Clayton_Cook_3_515x800Gio Soto was acquired from the Tigers last year for Jhonny Peralta, and is already looking like a pretty nice acquisition. He doesn’t turn 20 until mid-May, and put together a solid campaign last year in low-A.  He’s a young lefthanded starter who has some projection in him and has already seen success in the lower levels of the minor leagues.  I’d happily trade JHonny for him again in a heartbeat. 


Rounding out the rotation is youngster Clayton Cook, who will be just 20 years old until late July of this year.  Cook has put up very similar numbers to McFarland, with low ERA and fairly low strikeout numbers as well.  I saw Cook pitch in Goodyear this spring, and it looks like he’s picked up a little bit of giddyup on his fastball, as he was consistently between 91-94 and touched 95 a couple of times.  If Cook is your 5th starter, your minor league rotation must be pretty darn good.



Former Lake County shutdown closer Preston Guilmet (46) will be slamming the door for Kinston this year.  He has big shoes to fill with Cory Burns moving up to Akron.  Burns saved 30 games for the K-Tribe last year, but Guilmet posted a 13.7 K/9 rate for Lake County last year, and saved 11 games of his own.  He’s more of a command and deception guy that a pure stuff closer, but should be able to step into the role without much of a dropoff from Burns.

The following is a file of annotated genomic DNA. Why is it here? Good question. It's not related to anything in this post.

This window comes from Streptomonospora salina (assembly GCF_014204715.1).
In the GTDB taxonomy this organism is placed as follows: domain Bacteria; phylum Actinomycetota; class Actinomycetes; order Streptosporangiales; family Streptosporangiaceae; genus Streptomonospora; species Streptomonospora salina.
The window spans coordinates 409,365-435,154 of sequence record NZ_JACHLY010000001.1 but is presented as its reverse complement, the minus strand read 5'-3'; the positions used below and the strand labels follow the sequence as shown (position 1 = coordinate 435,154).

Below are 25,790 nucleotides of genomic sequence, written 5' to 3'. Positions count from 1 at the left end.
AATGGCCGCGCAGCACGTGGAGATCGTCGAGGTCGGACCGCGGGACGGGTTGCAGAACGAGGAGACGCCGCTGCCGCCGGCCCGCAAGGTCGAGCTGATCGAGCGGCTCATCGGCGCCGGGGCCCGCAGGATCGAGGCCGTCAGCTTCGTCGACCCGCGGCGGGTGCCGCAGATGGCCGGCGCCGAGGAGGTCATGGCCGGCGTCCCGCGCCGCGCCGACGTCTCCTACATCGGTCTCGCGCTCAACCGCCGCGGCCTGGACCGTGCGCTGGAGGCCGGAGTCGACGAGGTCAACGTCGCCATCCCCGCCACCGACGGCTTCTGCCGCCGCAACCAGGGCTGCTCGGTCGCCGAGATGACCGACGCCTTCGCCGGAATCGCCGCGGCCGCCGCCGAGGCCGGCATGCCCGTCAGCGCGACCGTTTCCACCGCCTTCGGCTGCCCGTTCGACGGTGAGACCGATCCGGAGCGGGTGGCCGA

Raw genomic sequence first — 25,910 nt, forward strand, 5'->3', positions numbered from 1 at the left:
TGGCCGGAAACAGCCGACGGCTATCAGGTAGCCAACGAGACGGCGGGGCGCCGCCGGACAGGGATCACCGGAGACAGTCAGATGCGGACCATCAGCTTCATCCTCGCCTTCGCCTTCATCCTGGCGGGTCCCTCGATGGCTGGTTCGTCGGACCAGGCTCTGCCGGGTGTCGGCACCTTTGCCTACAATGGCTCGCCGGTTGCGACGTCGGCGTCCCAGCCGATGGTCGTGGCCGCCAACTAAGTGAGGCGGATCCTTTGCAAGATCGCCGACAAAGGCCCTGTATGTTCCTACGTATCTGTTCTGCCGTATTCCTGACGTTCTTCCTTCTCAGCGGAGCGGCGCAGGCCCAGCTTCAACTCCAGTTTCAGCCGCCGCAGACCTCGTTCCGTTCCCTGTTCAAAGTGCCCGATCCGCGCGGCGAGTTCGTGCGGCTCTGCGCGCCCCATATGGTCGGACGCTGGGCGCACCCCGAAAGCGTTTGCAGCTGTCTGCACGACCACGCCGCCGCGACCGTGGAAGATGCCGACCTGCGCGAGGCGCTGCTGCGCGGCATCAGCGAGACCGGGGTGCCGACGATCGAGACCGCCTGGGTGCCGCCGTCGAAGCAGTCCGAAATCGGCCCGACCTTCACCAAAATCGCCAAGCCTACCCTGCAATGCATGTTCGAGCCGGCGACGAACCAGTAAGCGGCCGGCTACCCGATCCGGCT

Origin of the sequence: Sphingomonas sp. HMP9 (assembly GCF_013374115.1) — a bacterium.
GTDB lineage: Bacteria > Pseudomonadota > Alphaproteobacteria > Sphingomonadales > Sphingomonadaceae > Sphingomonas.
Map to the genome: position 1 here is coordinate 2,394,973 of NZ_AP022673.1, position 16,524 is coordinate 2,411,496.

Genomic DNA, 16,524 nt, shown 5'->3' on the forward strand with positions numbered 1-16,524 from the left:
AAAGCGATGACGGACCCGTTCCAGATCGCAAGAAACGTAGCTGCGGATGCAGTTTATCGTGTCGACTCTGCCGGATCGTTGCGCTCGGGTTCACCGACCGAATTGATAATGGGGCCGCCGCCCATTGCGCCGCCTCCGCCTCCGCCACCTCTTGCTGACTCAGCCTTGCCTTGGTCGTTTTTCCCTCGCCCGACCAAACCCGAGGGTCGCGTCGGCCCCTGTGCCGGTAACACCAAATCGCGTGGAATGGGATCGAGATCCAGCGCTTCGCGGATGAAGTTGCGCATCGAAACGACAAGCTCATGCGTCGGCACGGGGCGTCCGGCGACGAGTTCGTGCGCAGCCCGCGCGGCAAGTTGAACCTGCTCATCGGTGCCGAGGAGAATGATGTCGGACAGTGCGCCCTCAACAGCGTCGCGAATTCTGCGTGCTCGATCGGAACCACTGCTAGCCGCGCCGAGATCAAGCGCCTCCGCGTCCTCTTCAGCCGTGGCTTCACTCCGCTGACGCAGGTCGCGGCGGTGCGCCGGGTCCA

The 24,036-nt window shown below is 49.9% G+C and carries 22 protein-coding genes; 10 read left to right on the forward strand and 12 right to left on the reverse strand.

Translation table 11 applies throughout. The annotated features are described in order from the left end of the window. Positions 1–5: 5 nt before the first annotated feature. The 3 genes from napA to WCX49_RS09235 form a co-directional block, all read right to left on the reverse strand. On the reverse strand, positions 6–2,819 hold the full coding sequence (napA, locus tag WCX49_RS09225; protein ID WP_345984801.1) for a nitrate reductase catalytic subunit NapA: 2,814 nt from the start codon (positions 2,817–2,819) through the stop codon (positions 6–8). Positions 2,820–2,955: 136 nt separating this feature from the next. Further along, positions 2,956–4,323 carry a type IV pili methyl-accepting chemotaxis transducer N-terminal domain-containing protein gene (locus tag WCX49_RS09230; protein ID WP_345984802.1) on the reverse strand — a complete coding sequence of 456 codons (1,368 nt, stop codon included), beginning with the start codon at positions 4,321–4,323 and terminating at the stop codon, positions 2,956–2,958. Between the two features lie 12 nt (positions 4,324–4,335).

Southpaw Chris Jones (47), a 15th round choice out of high school in 2007, will be one of the mainstays in the bullpen for Kinston.  He had a great K rate for Kinston last year, and is especially tough on lefties. There aren’t a ton of lefthanded relievers in the system, and the 22-year old could move quickly as a lefty specialist. 


What makes it worth coming out to Kinston:

  • Watching Roberto Perez play defense.  If you have any kind of appreciation for the fine art of catching, then do yourself a favor and come out and watch Perez.  If your son is donning the tools of ignorance for his little league team and wants to make a career out of it, you’d be doing him a favor by bringing him to the ballpark just to watch Perez work his craft.
  • Drew Pomeranz.  Everyone wants to see the next big thing, and Pomz is the next big thing.  He’s probably the best starting pitching prospect in the Indians system right now, and he has yet to throw an official professional pitch.
  • Jason Knapp’s fastball.  If you do catch a Kinston game, make sure you get a seat right behind home plate.  Most of the Carolina League stadiums don’t have radar guns, but the scouts that sit behind the backstop do.  There, you’ll be able to get a good idea of just how much heat Knapp is bringing. 
  • Pitching, pitching and more pitching.  Every Kinston game will feature a legit prospect starting on the hill.  What more can you ask for?
  • If not now, when? With the team moving next year, this is the last chance you or anyone else has to see Kinston Indians baseball.  And you’re a lot closer to the ocean than any of the other Indians affiliates, so a combination baseball vacation/fishing trip seems appropriate.